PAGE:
This chapter guides you through the steps required to create and modify projects
for an ARM Cortex-A class device running Linux:
▪
Setup the project: create a project.
▪
Build the application image: compile and link the application.
Setup the project
From the Eclipse menu bar, choose File  New  C Project. Select the
Hello World ANSI C Project:
Enter a project name (for example Hello_World) and make sure that the
GCC [...] (built-in) toolchain is selected before clicking Finish.
The C/C++ Perspective opens and shows the current project:
Getting Started with DS-MDK
Build the application image
Right-click on the project name and select Build Project.
This step compiles and links all related source files. The Console shows
information about the build process:
The chapter Debug Linux application on page 45 guides you through the
required steps to connect your evaluation board to the workstation and to
download the application to the target hardware.
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Debug applications
Debug applications
The DS-5 Debugger can verify all software applications that execute on a
heterogeneous computer system. It enables complete system visibility using
multiple simultaneous debug connections:
▪
The Cortex-M application is debugged using a ULINKpro debug unit (refer
to www.keil.com/ulink for more information). Users can analyze the
microcontroller application with RTOS aware-debugging and peripheral
views.
▪
The Linux kernel and bare metal applications running on the Cortex-A are
also debugged using a ULINKpro debug unit. The debugger lists kernel
threads and processes.
▪
A Linux application is debugged via gdbserver across a TCP/IP network
link. The debugger supports multi-threaded application debugging and shows
pending breakpoints on loadable modules and shared libraries.
Getting Started with DS-MDK
Debug Cortex-M application
This section explains how to debug the microcontroller application running on the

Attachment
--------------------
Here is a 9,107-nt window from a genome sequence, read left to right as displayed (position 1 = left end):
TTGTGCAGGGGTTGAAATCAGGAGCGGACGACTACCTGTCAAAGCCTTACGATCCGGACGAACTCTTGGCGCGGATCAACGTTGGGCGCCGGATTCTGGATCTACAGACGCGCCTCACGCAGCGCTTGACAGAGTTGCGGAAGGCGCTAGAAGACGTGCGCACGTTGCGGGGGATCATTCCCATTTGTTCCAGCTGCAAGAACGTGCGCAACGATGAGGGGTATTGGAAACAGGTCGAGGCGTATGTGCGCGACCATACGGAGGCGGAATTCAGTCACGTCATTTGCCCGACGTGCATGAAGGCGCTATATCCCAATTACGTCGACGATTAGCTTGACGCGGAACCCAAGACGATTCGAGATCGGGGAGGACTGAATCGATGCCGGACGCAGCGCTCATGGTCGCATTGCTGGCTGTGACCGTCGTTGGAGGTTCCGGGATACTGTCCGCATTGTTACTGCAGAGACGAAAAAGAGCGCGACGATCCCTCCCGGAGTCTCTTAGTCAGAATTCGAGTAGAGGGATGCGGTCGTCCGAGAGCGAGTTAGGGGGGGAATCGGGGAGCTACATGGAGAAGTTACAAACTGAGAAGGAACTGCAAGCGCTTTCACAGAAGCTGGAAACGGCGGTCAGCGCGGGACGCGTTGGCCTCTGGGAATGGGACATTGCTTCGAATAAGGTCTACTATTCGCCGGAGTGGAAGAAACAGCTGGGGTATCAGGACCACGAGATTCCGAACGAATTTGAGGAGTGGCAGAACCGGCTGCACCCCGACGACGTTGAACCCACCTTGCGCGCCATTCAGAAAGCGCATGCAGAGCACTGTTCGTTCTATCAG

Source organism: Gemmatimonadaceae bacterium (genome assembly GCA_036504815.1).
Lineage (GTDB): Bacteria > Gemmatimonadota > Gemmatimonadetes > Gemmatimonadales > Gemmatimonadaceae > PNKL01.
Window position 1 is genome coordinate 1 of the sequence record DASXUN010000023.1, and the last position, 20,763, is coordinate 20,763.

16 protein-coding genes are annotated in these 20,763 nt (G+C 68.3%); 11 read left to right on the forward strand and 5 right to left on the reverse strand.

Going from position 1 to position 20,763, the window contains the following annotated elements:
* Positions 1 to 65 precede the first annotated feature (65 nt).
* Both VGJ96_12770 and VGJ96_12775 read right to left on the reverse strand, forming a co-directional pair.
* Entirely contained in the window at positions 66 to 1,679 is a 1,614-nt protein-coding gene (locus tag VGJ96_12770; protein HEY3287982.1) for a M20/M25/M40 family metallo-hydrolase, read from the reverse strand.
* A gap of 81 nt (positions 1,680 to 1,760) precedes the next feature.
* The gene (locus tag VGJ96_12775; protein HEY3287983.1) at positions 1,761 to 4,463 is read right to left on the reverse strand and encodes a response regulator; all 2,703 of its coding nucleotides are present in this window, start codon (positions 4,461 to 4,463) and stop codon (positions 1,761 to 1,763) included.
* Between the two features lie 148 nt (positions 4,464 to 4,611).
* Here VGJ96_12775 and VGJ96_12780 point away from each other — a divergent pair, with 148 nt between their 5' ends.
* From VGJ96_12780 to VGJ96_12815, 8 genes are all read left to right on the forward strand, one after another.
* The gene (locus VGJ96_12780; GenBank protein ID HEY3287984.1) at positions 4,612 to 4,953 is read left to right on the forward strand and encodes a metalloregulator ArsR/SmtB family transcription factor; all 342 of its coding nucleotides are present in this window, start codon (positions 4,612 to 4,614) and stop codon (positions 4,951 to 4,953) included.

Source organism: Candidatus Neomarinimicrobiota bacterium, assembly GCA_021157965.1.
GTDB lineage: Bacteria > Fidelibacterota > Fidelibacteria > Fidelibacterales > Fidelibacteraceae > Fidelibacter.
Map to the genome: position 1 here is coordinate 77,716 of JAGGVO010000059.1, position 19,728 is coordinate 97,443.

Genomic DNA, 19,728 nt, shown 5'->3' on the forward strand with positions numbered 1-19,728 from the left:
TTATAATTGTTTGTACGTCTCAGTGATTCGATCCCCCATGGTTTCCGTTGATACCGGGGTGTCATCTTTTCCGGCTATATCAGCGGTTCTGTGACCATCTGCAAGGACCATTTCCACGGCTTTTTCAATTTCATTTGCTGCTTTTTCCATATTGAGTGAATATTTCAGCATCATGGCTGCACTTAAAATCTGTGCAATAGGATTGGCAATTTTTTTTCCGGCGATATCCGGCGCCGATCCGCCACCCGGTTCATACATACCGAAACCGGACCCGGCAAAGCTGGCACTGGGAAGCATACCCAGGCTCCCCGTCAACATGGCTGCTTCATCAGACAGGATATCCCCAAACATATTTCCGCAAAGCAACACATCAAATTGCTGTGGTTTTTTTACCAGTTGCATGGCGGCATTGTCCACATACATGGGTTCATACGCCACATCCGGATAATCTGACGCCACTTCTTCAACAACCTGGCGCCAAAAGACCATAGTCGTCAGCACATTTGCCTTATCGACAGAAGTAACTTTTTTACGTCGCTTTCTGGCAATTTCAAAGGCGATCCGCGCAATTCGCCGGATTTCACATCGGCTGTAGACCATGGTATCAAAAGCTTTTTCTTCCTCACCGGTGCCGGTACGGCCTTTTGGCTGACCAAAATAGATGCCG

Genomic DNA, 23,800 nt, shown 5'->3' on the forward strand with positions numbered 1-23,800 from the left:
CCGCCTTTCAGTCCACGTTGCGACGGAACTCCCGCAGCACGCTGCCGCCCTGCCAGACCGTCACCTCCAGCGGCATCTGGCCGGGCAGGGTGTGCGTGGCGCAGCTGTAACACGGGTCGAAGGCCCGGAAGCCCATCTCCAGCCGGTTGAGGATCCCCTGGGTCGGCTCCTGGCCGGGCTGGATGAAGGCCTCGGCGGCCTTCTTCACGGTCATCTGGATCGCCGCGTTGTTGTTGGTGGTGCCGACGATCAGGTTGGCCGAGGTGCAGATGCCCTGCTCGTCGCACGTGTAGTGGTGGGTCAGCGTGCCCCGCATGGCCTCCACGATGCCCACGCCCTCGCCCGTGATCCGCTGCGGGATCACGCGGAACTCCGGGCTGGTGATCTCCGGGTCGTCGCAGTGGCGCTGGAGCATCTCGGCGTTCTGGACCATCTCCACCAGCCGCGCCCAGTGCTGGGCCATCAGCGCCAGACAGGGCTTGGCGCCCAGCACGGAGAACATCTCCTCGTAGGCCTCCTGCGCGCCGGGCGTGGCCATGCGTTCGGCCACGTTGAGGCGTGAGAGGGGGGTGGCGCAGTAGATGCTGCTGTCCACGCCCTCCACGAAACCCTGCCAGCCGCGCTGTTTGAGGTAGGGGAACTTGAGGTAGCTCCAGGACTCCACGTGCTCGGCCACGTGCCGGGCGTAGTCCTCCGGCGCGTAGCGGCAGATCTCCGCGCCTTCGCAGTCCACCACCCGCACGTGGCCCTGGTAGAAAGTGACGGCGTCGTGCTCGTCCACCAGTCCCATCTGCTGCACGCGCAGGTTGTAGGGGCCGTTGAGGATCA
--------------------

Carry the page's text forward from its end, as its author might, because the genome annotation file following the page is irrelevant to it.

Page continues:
Cortex-M microcontroller. Once configured the debug configuration as shown in
section Configure CMSIS DS-5 debugger at page 20, you can start the debugging
session by clicking “Run” in the Debug Control view.
If specified in the configuration window, the debugger will run till the beginning
of the function main().
DS-MDK should automatically switch to the Debug Perspective, specifically
designed to be used during the debug session on your device.
Let’s look at some of the Views available in DS-MDK.
Variables
The Variables view shows the contents of local, file static, and global variables in
your program. By default, the Variables view displays all the local variables. It
also displays the file static and global variable folder nodes.
If you know the name of the specific variable you want to view, enter the variable
name in the Add Variable field. This lists the variables that match the text you
entered. Double-click the variable to add it to the Variables view.
Registers
The Registers view displays the contents of processor and peripheral registers
available on your target and allows modifying them.
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Debug applications
The search button at the top of the View allows searching for register by name to
speed up debugging in targets with hundreds or thousands of different registers.
Disassembly
The Disassembly view gives you a glimpse over the assembly code running on
the device. When the target is stopped, DS-MDK automatically highlights the
next instruction to be executed (content of the Program Counter).